Hopkinson has also been honored by other local organizations. In 2006, he earned the DeWitt Clinton Masonic Award for Community Service; he was voted Citizen of the Year by the Fayetteville Central City Masonic Lodge No. 305; and he was given the Certificate of Award Excellence in Community Service by the Daughters of the American Revolution.
Aside from being an engineer and lifelong public servant, Hopkinson is an artist and a blacksmith. Shortly after his wife Betty and he moved here from Maine, the Manlius Historical Society obtained a farm blacksmith shop for its museum site. Hopkinson picked up the hobby fast, mostly reproducing early kitchen utilities such as tabletop trivets with legs for coal raking. He would also make his own designs of swans and such. Eventually, Hopkinson joined the Artists Blacksmiths Association of North America, and was one of the founders of the New York State Designer Blacksmiths Organization. In 1978, he began demonstrating blacksmithing at the museum each weekend for a number of years. He gave up that particular hobby last year but still creates art out of pastels, a medium he deliberately chose to challenge himself.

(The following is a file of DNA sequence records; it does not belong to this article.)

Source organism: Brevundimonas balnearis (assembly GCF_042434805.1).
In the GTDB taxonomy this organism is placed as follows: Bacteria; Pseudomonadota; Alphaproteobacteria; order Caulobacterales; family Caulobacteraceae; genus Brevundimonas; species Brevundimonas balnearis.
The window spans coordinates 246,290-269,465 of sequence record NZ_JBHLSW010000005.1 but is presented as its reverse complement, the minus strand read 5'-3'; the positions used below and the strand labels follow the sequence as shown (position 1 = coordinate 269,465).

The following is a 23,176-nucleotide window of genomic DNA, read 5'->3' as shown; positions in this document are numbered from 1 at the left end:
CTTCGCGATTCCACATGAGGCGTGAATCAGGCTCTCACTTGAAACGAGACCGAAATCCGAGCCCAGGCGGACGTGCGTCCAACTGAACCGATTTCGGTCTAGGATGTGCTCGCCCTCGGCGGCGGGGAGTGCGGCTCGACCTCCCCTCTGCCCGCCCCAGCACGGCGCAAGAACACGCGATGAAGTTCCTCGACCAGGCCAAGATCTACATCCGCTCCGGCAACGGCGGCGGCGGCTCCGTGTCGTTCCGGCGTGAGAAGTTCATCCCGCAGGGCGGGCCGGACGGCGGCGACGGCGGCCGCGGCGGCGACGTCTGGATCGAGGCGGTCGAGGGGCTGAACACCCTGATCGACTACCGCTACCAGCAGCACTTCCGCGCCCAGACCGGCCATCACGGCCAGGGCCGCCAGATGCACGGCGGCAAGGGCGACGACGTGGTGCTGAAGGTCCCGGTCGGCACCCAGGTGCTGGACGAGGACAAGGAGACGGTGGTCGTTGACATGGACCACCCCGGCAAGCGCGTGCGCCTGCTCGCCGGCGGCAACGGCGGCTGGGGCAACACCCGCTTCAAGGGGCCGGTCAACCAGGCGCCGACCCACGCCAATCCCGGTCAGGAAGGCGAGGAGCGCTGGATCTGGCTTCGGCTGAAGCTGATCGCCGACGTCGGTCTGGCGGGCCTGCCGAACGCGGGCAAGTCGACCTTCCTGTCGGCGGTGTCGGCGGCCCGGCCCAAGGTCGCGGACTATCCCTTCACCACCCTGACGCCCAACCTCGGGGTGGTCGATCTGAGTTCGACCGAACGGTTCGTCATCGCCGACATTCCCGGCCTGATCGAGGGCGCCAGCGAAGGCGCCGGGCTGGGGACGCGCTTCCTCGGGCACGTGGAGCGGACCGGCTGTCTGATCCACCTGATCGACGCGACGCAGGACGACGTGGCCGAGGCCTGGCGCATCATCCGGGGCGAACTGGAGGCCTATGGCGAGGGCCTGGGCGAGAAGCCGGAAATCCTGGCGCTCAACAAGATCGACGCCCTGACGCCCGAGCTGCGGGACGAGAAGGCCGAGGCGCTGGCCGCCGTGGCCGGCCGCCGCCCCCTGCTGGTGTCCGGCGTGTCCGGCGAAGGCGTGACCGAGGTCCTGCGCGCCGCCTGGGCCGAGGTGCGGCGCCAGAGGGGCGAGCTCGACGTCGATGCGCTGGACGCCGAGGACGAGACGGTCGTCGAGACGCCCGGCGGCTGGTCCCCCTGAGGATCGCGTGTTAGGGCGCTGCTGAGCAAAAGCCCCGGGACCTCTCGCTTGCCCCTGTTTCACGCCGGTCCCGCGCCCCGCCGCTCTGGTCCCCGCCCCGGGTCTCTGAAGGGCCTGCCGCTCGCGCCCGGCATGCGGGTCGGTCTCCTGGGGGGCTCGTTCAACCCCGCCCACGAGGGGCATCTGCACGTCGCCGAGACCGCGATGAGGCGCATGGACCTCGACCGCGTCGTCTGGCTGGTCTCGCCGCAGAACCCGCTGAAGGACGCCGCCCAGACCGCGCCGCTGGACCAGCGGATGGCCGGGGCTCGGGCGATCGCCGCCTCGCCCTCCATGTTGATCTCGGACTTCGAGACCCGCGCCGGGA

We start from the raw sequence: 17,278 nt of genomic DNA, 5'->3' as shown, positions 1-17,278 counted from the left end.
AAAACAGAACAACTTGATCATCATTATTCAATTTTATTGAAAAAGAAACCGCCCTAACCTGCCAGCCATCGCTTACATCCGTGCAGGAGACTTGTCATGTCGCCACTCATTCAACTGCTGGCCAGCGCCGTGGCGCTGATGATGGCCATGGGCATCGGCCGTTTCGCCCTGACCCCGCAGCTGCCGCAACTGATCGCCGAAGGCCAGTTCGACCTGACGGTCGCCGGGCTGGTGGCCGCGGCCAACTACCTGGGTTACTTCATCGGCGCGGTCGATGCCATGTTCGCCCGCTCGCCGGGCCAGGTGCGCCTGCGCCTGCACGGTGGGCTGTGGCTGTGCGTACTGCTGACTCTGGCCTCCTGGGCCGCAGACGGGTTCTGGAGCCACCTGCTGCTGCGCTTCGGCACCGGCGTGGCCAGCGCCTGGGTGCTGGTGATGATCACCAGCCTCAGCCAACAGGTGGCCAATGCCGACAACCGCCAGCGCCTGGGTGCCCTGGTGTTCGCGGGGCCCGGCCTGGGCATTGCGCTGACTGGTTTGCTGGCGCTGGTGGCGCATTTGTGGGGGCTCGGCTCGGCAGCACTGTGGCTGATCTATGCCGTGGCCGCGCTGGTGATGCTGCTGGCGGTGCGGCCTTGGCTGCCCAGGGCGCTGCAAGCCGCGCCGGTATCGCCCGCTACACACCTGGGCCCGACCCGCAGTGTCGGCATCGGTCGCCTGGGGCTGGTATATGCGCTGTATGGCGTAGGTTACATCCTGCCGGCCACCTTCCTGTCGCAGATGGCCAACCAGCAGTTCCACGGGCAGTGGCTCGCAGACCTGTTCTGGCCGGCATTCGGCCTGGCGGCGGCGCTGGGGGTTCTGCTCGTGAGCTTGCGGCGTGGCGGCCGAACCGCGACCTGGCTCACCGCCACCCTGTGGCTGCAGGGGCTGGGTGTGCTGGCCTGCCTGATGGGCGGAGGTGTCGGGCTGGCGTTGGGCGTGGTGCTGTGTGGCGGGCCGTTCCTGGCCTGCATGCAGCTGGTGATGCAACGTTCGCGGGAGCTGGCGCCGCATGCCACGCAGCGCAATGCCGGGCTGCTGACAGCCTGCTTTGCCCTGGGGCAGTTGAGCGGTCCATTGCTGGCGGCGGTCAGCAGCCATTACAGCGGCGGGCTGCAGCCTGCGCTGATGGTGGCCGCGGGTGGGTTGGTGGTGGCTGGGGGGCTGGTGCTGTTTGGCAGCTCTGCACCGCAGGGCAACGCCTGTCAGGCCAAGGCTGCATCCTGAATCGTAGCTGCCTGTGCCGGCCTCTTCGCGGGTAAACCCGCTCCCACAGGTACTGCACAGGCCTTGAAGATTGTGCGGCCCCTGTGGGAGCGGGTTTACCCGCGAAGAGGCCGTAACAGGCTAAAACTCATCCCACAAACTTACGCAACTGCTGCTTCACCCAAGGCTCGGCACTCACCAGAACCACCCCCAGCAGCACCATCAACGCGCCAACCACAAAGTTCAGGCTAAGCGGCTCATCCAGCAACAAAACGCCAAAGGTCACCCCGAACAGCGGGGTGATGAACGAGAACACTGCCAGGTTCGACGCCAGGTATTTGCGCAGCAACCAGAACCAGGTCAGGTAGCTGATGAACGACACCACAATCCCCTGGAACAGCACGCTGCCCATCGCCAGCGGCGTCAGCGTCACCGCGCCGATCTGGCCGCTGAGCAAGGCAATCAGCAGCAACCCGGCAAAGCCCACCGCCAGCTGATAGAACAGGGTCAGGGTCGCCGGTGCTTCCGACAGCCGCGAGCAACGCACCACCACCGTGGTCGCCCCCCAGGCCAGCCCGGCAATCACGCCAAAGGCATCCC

"My paintings are too mechanical. I studied mechanical engineering and so I thought maybe pastels would force me away from the rigid lines," he said. "It didn't work."
Hopkinson and his wife Betty have six kids, four boys and two girls. The couple has made Manlius their home for 57 years.